SplicePosted by Tom on 16th June, 2012
Splice is probably about cells or microbes or something, but that really doesn’t matter. What Splice is really about is beauty. From every element of the presentation down to the truth of the game’s mechanic, Splice is about beauty.
Like SpaceChem, the game hinges on efficiency. You have a limited number of moves, and you have to change the cell you start with into the outlined cell you want to end with. In the early levels you’re unlikely to have trouble finishing the puzzle within the splice limit, but as the game progresses you have to ensure that you’re as optimal as possible just to break even.
It’s easy to find the inefficiencies in your sequence, because scrolling the mouse up and down rushes you back and forth through your steps with Braid-esque audio-visual effects. As the levels got more complicated, I found myself building up elements of the level one at a time, scrolling back and forth to ensure I had one piece complete before I moved onto the next.
The game’s difficulty ramps up in a really smart way. Each world that introduces a new mechanic contains puzzles that revolve around that mechanic and that mechanic alone. The next world will contain the new mechanic in the context of all the mechanics that preceded it, teaching you how everything works together.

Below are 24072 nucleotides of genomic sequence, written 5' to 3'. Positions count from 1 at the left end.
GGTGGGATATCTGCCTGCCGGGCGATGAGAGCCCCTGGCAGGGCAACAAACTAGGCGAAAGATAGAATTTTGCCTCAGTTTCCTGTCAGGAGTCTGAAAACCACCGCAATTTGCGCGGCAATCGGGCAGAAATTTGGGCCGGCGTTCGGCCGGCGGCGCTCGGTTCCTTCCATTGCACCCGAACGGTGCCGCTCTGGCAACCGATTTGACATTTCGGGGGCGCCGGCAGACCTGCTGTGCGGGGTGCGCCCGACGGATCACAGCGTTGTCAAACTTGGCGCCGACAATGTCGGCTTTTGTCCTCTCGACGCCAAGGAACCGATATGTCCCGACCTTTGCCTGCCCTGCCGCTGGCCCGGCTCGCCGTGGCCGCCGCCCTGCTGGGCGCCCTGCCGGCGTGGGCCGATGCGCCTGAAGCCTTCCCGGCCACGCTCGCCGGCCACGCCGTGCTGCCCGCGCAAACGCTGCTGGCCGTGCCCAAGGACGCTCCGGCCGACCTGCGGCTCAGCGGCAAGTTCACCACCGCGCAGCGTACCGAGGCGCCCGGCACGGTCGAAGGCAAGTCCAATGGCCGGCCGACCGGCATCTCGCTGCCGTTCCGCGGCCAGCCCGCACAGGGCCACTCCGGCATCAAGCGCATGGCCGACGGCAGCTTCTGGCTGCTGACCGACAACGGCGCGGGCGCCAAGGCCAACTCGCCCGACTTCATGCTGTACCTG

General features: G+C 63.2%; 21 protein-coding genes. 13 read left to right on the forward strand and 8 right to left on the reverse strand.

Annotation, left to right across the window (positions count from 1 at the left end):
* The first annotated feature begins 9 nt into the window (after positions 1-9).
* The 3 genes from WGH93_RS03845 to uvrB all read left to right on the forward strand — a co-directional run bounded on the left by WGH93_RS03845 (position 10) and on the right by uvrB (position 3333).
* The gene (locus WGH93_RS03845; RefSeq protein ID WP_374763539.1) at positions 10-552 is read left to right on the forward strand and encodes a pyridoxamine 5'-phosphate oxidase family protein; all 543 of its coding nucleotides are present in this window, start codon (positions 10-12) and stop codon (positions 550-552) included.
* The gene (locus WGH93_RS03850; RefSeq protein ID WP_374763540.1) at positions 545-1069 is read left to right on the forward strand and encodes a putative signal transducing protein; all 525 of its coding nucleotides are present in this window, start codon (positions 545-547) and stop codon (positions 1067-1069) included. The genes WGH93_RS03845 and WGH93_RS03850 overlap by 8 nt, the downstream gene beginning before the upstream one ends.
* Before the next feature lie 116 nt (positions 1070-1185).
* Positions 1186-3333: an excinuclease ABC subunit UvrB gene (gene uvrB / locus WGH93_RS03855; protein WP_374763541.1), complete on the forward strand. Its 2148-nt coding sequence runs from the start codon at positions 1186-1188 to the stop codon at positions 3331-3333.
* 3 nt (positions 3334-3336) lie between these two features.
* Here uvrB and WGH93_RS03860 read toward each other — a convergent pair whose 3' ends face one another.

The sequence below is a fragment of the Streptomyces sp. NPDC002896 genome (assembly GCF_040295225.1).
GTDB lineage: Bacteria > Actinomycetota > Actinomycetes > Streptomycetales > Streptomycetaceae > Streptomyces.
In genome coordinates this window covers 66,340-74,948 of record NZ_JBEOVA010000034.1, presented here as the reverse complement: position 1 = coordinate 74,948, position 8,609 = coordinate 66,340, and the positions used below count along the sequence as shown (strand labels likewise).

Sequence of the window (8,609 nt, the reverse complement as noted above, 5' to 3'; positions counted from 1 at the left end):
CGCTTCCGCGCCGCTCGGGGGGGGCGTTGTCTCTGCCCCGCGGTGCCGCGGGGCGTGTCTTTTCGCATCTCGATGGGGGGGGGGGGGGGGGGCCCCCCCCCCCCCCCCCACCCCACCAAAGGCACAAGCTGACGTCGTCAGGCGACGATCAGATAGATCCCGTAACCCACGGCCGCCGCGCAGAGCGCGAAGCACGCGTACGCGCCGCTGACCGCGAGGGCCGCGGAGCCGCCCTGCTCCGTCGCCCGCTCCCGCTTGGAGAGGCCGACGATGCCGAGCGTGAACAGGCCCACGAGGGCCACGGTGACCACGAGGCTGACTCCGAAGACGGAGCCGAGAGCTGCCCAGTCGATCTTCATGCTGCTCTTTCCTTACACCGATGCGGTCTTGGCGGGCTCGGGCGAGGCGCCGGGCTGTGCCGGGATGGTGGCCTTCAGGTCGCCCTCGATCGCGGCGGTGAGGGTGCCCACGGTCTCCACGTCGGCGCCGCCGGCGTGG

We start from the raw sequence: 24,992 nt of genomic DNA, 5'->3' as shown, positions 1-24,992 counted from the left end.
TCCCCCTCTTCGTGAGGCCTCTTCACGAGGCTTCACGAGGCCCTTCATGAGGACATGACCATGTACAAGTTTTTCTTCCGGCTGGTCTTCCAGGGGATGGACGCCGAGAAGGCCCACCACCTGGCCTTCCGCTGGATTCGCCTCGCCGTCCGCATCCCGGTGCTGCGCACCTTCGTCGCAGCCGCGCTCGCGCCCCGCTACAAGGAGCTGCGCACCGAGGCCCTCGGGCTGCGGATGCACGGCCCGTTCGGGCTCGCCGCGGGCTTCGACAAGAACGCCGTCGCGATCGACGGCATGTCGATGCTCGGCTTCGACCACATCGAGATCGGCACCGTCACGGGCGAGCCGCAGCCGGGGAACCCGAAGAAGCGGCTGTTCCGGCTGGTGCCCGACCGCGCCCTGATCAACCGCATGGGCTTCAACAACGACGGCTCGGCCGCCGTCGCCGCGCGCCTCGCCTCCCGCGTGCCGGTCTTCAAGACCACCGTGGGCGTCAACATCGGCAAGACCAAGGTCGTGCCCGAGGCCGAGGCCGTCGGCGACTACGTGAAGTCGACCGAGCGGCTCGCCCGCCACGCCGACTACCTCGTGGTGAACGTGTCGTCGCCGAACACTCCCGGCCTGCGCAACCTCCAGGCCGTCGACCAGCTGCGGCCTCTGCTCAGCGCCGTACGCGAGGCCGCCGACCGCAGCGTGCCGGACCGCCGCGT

The system is incredibly simple and incredibly deep, and the puzzles go all the way towards exploring the depth. There are three types of special cell and an additional mechanic that gets introduced in the late game. The small number of mechanics and the simplicity of execution means that the late game puzzles are difficult, but completely fair.
And here, we come to the part of the game that really blew me away: the presentation. Cipher Prime Studios are clearly experts in user interface on every level. The menus flow into one another quickly and artfully, the buttons are minimalist without ever sacrificing readability, the entire screen reorients itself as you move your mouse around. Even the small amount of language used has a certain poetry to it: when you complete a level with moves to spare it is “Angelic”.
I highly recommend this game. It’s worth playing the demo just to feel how it plays, especially since your demo progress carries over to the full game. It’s out on Steam now for £6.99, but it’s worth shelling out the extra £2 for the incredible piano soundtrack (or just get it from their Bandcamp if you hate good puzzles but love good music).